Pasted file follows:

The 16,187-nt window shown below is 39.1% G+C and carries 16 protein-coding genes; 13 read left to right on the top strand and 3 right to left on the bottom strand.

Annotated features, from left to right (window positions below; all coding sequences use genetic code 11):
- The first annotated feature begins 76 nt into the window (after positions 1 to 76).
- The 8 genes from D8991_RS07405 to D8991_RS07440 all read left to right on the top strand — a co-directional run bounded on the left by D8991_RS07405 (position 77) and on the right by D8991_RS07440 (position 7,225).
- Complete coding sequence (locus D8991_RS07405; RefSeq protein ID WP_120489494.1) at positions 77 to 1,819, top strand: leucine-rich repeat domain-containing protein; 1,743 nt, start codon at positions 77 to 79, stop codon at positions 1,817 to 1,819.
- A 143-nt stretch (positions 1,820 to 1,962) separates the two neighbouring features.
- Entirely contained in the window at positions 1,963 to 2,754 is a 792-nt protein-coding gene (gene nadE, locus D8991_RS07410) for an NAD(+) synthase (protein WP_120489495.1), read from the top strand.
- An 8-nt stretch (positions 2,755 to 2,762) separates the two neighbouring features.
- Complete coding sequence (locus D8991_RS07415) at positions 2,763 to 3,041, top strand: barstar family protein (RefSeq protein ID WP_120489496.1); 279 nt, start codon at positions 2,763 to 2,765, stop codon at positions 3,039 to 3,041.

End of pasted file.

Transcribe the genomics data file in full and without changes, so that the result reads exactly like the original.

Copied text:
The 16,187-nt window shown below is 39.1% G+C and carries 16 protein-coding genes; 13 read left to right on the top strand and 3 right to left on the bottom strand.

Annotated features, from left to right (window positions below; all coding sequences use genetic code 11):
- The first annotated feature begins 76 nt into the window (after positions 1 to 76).
- The 8 genes from D8991_RS07405 to D8991_RS07440 all read left to right on the top strand — a co-directional run bounded on the left by D8991_RS07405 (position 77) and on the right by D8991_RS07440 (position 7,225).
- Complete coding sequence (locus D8991_RS07405; RefSeq protein ID WP_120489494.1) at positions 77 to 1,819, top strand: leucine-rich repeat domain-containing protein; 1,743 nt, start codon at positions 77 to 79, stop codon at positions 1,817 to 1,819.
- A 143-nt stretch (positions 1,820 to 1,962) separates the two neighbouring features.
- Entirely contained in the window at positions 1,963 to 2,754 is a 792-nt protein-coding gene (gene nadE, locus D8991_RS07410) for an NAD(+) synthase (protein WP_120489495.1), read from the top strand.
- An 8-nt stretch (positions 2,755 to 2,762) separates the two neighbouring features.
- Complete coding sequence (locus D8991_RS07415) at positions 2,763 to 3,041, top strand: barstar family protein (RefSeq protein ID WP_120489496.1); 279 nt, start codon at positions 2,763 to 2,765, stop codon at positions 3,039 to 3,041.